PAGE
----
• Jay

    False dichotomy. Their choices were not “delete or do what they did,” but rather, “do the right thing and report in confidentiality, or do what they did.”

    They chose wrong.

  • Sam

    Would you say the same if they committed any other crime?

    If you’re saying “they didn’t hurt anyone,” your view of this thing is very skewed. You have to understand what it means to take someone’s days, weeks, months of work and then distribute that proprietary IP throughout the internet. They have full lives ahead of them: so do the people that they’ve hurt. You don’t hurt someone and just get away with it, and you don’t demand forgiveness especially while being unapologetic, which appears to be their current attitude.

    I’m not saying the sometimes overbearing hand of the court system is necessarily the answer, but I’m saying they need to be sorry, and they need to learn their lesson. How that will be determined is up to PHPFog since they have all the legal leverage now.

  • jwdunne

    Yes, people know the risks behind that. With that said, if someone comes along and murders a drug addict via a heroin overdose, it’s still a major crime.

  • Pedro

    Why is the attackers’ blame even into question? This doesn’t make any sense.

  • Jay

    They have a problem to deal with, yeah.

    You as a person would not use their service because you seem think they were irresponsible. That’s fair, nobody says you have to.

    You’d like for them to take more responsibility for what happened (I think that’s what you mean by “take more blame”) — sure. Even I think they used some of that dodgy “timing” wording and whatever. I don’t think it’s disingenuous but if you feel that way, it’s understandable.

    My question is, why is this in reply to what I’ve written? The discussion in this thread was:

    1) Was this debacle good for PHPFog?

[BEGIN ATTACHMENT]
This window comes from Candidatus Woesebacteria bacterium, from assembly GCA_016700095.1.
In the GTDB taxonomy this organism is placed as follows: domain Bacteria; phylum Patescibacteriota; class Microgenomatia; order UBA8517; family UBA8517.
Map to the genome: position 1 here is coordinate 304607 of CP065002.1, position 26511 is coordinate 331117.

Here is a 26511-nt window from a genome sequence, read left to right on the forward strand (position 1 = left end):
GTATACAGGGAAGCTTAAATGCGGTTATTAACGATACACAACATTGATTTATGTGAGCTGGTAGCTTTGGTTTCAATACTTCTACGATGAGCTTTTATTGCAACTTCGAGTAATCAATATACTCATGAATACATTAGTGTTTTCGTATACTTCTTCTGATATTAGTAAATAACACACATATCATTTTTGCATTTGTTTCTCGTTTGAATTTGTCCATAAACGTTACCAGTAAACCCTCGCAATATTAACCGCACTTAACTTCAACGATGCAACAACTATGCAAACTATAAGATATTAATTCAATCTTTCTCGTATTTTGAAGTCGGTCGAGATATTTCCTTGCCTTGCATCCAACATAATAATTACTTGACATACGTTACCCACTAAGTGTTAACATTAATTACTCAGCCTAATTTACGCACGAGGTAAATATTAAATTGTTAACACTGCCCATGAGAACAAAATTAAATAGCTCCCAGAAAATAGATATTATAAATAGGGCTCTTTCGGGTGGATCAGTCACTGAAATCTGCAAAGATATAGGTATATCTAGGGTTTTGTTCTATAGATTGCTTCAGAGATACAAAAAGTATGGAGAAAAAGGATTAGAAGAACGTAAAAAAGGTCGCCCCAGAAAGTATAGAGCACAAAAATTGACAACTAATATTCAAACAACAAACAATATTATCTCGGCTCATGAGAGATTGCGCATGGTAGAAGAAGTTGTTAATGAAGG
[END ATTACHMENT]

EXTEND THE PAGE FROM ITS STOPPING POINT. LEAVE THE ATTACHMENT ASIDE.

No. It hurt the people running the company very much, and if you believe otherwise you should learn a little about what it means to start a company. Also learn a little about what distribution of all the intellectual property at a company means. This isn’t a case where nobody was hurt. PHPFog was very much hurt by this, and to say that “they left their door open” is no excuse for walking into their house and destroying things of value. Yes, intellectual property is something of value. Someone’s hopes and dreams are things of value. Someone’s means of making a living is something of value.

    2) Should the perpetrators be punished?
    Yes. What they did was criminal and not excusable. Age is not an excuse. Ignorance is obviously not the case, and not an excuse. And remorse is not present, and is all the more reason they need to learn their lesson. Fact is, they did something criminal.

    3) Should the perpetrators do time in jail?
    General Consensus: Hopefully not, we’re all civilized and level-headed people around here, but they need to learn their lesson and show remorse, and clearly that should go beyond a slap on the wrist from what appears to be negligent parents.

    The thing that bothers me most is when people say “they have a full life ahead of them,” without failing to consider the lives they just impacted very negatively. The implications of their actions go beyond a surface-level interpretation. You can’t just look at PHPFog and say “oh they’re a company,” — there’s real people who work there too and who also have families, children that may just as well be affected because of the moronic actions taken by these teenagers. To claim full knowledge of the extent of the damages that were done to this company is arrogant and just as cold as saying that the kids deserve 40 years of hard time. There has to be equitable justice here.

    PHPFog has owned up and is dealing with its consequences now. The teens have *not* had consequences, have *not* owned up to the fact that their actions were wrong plain and simple — and that right there is injustice.

  • Jay